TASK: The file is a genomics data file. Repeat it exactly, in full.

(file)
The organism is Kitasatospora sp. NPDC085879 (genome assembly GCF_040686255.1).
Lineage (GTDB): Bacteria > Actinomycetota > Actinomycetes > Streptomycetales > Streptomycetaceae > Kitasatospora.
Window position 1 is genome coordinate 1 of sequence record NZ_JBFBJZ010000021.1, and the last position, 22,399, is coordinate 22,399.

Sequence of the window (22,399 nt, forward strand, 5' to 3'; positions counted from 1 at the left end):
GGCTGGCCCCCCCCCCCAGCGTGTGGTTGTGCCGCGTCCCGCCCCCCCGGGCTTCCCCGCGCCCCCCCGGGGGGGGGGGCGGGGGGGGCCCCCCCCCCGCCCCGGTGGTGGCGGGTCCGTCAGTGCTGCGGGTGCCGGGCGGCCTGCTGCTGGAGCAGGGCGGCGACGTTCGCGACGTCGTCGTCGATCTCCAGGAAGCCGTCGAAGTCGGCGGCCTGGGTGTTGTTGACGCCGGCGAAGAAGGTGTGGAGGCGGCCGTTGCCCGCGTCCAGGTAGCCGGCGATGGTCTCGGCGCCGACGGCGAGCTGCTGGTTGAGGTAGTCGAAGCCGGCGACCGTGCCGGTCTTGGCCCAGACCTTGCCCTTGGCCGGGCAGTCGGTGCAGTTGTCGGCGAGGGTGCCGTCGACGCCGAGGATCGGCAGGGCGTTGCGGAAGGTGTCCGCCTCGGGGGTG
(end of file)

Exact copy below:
The organism is Kitasatospora sp. NPDC085879 (genome assembly GCF_040686255.1).
Lineage (GTDB): Bacteria > Actinomycetota > Actinomycetes > Streptomycetales > Streptomycetaceae > Kitasatospora.
Window position 1 is genome coordinate 1 of sequence record NZ_JBFBJZ010000021.1, and the last position, 22,399, is coordinate 22,399.

Sequence of the window (22,399 nt, forward strand, 5' to 3'; positions counted from 1 at the left end):
GGCTGGCCCCCCCCCCCAGCGTGTGGTTGTGCCGCGTCCCGCCCCCCCGGGCTTCCCCGCGCCCCCCCGGGGGGGGGGGCGGGGGGGGCCCCCCCCCCGCCCCGGTGGTGGCGGGTCCGTCAGTGCTGCGGGTGCCGGGCGGCCTGCTGCTGGAGCAGGGCGGCGACGTTCGCGACGTCGTCGTCGATCTCCAGGAAGCCGTCGAAGTCGGCGGCCTGGGTGTTGTTGACGCCGGCGAAGAAGGTGTGGAGGCGGCCGTTGCCCGCGTCCAGGTAGCCGGCGATGGTCTCGGCGCCGACGGCGAGCTGCTGGTTGAGGTAGTCGAAGCCGGCGACCGTGCCGGTCTTGGCCCAGACCTTGCCCTTGGCCGGGCAGTCGGTGCAGTTGTCGGCGAGGGTGCCGTCGACGCCGAGGATCGGCAGGGCGTTGCGGAAGGTGTCCGCCTCGGGGGTG